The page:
The Midwest–Canada Relations Committee agreed unanimously to ask the US Dept. of Agriculture (USDA) to reconsider an excessive increase to its Animal Plant and Health Inspection Service fees.
Under the USDA proposal, cross-border transponder fees would increase from US$105 to US$320 per year, per truck – a 205% increase – regardless of whether the truck is carrying agricultural product or not. Including the $100 CBP portion, the total cost would be $420 per truck. Trucks without a transponder will see an increase from $10.75 to $13.50 per crossing, or 52%.
When it was first announced, the Canadian Trucking Alliance immediately argued the APHIS program exacts a heavy toll on all U.S.-Canada trade, and trucking companies in particular. Nor does APHIS use a risk assessment approach, thereby eroding the return on investment carriers have made to comply with binational trusted trader programs.
The Government of Canada and other trade interests soon echoed the CTA’s original concerns. The Midwest–Canada Relations Committee, which includes US state representatives, is now the latest group to take up the issue.
The committee was in Omaha, Nebraska this past weekend meeting with U.S. Congressmen and Senators to discuss a wide range of issues, particularly the APHIS fee.
Steinbach, Man. MLA Kelvin Goertzen welcomed the opportunity to discuss the issue with U.S. decision makers.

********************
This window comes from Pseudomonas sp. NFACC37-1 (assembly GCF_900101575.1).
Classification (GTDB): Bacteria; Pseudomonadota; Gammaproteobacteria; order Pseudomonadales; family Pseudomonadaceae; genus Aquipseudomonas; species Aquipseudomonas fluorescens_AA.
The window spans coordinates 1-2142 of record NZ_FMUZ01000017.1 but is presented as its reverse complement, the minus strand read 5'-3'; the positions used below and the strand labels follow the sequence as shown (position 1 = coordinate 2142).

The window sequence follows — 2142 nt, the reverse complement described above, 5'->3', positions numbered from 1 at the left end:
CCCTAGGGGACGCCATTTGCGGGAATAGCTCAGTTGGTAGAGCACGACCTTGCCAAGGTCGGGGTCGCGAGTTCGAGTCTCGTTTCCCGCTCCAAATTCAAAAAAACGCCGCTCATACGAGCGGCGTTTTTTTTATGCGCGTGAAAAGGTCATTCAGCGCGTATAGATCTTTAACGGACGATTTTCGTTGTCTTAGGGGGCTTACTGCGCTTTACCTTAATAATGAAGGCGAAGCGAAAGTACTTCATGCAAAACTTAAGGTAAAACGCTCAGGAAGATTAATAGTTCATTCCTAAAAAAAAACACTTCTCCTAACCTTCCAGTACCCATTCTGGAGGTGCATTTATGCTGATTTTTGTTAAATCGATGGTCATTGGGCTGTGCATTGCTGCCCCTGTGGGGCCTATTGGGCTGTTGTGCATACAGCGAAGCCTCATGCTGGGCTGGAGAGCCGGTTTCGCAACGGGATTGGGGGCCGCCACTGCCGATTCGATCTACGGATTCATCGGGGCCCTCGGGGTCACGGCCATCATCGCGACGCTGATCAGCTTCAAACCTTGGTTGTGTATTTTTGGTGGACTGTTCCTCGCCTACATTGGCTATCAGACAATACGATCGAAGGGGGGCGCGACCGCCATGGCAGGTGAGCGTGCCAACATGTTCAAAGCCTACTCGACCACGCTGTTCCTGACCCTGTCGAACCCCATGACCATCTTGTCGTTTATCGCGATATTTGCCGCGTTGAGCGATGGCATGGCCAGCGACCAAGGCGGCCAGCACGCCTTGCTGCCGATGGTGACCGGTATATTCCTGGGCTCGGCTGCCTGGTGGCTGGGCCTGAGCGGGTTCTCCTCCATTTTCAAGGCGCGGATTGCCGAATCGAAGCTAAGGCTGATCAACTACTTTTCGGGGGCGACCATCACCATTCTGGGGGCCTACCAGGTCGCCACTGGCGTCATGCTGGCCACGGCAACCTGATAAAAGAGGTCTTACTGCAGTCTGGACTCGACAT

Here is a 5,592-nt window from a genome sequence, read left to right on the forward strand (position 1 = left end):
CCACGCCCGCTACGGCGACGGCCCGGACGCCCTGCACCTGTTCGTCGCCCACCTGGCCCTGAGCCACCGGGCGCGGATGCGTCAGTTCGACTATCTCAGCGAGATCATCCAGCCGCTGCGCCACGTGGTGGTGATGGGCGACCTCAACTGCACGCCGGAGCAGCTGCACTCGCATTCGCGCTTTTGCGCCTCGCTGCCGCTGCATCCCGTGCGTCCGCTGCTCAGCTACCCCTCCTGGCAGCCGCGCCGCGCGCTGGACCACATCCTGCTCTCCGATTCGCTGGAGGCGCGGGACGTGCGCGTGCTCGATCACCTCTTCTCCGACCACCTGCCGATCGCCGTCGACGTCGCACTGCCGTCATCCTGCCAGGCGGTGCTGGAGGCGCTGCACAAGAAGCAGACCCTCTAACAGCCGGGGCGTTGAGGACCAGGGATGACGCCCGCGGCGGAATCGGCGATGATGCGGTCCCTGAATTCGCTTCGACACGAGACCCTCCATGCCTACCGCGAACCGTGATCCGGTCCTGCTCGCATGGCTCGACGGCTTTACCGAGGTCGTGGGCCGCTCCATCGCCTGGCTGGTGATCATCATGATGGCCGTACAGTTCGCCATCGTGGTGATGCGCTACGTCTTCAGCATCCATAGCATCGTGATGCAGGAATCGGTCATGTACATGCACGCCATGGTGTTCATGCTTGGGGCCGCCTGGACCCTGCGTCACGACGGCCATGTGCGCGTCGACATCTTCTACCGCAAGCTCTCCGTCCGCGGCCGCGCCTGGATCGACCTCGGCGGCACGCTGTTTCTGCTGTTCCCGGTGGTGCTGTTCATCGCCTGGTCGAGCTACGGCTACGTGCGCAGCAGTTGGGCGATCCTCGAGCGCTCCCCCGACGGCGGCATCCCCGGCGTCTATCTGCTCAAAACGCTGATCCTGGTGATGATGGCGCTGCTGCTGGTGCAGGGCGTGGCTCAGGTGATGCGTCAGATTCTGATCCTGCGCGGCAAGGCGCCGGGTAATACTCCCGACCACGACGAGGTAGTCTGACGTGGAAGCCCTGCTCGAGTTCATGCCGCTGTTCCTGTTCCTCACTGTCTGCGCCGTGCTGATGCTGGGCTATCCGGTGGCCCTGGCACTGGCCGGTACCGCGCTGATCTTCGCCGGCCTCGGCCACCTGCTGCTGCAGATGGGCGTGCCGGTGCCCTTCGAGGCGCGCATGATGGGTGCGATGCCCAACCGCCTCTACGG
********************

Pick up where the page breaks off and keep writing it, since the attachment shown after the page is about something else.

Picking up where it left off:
“Our region, like Canada as a whole, relies significantly on trade with the United States. When issues arise that make it more difficult for goods and people to cross the border or for trade to happen efficiently, it needs to be addressed. Being able to meet face to face with U.S. lawmakers is part of ensuring relationships remains strong and both our countries benefit,” he said.
Goertzen says the increased fee will hurt not only the trucking industry but trade in general and questions have been raised whether it is in compliance with current trade agreements between the two countries.
“The increase in fees per truck crossing into the United States represents a trade barrier and a real cost to our truckers and their companies. But more importantly it’s bad business between our two nations. The U.S. representatives I spoke with overwhelmingly understand that we have a strong mutually beneficial trading relationship and they expressed their own opposition to these increased fees. I hope that message is taken back to Washington,” said Goertzen.
CTA recently released a legal opinion conducted by the Gowlings legal firm which states the APHIS fees are inconsistent with the North American Free Trade Agreement (NAFTA) and the General Agreement on Tariffs and Trade (GATT).